It's best-practice to not to create lots of short-lived temporary objects the heap as it'll eventually force a garbage collection during game-play.

It is best to create short lived value objects.

Where does this leave us with event handlers? My game object fires events quite frequently, so I don't want to create new MyThingDidSomethingEventArgs every time.

What's the alternative. What do you use?


2 Answers 2


See this document: How to: Publish Events that Conform to .NET Framework Guidelines (C# Programming Guide).

Ignore it.

There is no compelling reason to follow those guidelines when you are making a game. Make your own delegate type that takes appropriate types (either existing object references or value types):

public delegate void DidSomethingHandler(MyThing what, Vector2 where);
public event DidSomethingHandler DidSomething;

Or, if you want to be especially lazy (protip: you want to be especially lazy), you can even just do this:

public event Action<MyThing, Vector2> DidSomething;

(If creating your own delegate provides better documentation or will be used in many places, do that, otherwise just use an Action.)

Footnote: When are those event guidelines applicable? When someone else will be consuming your code - especially in versioning situations. See also: What are the benefits of having events conforming to Net guidelines?.

  • 2
    \$\begingroup\$ Small addendum, in the link in Andrew Russel's comment on my answer he posted a Shawn Hargreaves blog post, about the GC, a follow up blog post is dedicated to the GC and delegates/events: blogs.msdn.com/b/shawnhar/archive/2007/07/09/… this might be of value :) \$\endgroup\$
    – Roy T.
    Apr 2, 2011 at 21:41

You could let MyThingDidSomethingEventArgs be a struct, these are generally (not always) created on the stack instead of on the heap. However this is only viable if you include only value-types in the struct.

However more important is: what is 'quite frequently', if it's not dozens times per frame than its not going to be an issue so you shouldn't be worrying about this too soon. I understand you want to keep to best practices, but this isn't a best practice more of a optimization hint that should only be applied after you've measured that performance is impacted because of frequent garbage collection.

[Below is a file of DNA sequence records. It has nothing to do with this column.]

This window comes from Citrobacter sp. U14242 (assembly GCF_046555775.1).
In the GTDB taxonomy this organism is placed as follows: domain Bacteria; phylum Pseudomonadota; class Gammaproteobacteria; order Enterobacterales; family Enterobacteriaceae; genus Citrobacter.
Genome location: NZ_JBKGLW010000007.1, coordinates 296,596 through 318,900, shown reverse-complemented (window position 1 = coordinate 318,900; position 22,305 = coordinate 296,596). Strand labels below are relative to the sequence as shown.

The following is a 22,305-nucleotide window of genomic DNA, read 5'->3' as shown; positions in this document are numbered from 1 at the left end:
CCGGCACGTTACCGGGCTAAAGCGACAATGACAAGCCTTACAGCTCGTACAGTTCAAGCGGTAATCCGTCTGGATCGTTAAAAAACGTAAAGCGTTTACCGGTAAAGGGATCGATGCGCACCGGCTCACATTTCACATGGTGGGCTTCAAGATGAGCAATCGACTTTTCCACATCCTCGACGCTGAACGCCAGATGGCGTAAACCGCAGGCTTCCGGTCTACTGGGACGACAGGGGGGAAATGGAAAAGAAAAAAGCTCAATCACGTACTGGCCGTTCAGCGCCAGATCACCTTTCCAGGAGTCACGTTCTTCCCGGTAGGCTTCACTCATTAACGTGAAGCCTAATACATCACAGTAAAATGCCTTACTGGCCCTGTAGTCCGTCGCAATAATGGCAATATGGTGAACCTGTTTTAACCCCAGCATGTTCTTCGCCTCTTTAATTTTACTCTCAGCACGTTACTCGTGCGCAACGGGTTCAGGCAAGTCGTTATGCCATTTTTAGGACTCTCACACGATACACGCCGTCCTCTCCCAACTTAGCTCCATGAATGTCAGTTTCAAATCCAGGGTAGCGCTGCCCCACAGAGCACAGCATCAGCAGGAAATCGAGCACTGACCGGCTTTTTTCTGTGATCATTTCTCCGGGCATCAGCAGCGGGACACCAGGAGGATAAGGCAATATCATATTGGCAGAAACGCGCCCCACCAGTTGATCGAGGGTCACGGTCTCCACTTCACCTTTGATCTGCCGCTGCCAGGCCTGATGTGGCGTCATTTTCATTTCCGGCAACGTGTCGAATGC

• \$\begingroup\$ Actually, this is one of the cases where the "no premature optimisation" rule doesn't really apply. Obviously you don't want to sit every day with the CLR Profiler checking for allocations. But there are two strategies for dealing with the GC - one requires some up-front awareness and planning. The other hurls "no premature optimisation" out the window. \$\endgroup\$ Apr 2, 2011 at 12:29
  • \$\begingroup\$ I love Shawn Hargreaves and that is a great article (that I hadn't read before, thanks!) but I don't really know if it throws "no premature optimization" out of the window. However there is some more strategy involved in fixing this if it's a real problem. I just don't want people unnecessarily doing a lot of extra work/thinking because they might think it will become a problem, thats why I ask for the poster to first think about how much this will occur. :) \$\endgroup\$
    – Roy T.
    Apr 2, 2011 at 21:37
  • \$\begingroup\$ Oh the second strategy definitely throws it out the window - you have to use fairly bizarre programming style across your entire program, and carefully monitor your GC performance. That why I recommend the first one. The first one only affects functions in your Draw/Update loop (and, because you know this in advance, optimising it isn't really premature). And all you have to do is avoid newing reference types. Setting reference and value types with different highlight colours in Visual Studio makes this pretty easy. (Of course, this advice all only apples on 360 and WP7, not Windows.) \$\endgroup\$ Apr 3, 2011 at 4:47

You must log in to answer this question.

Not the answer you're looking for? Browse other questions tagged .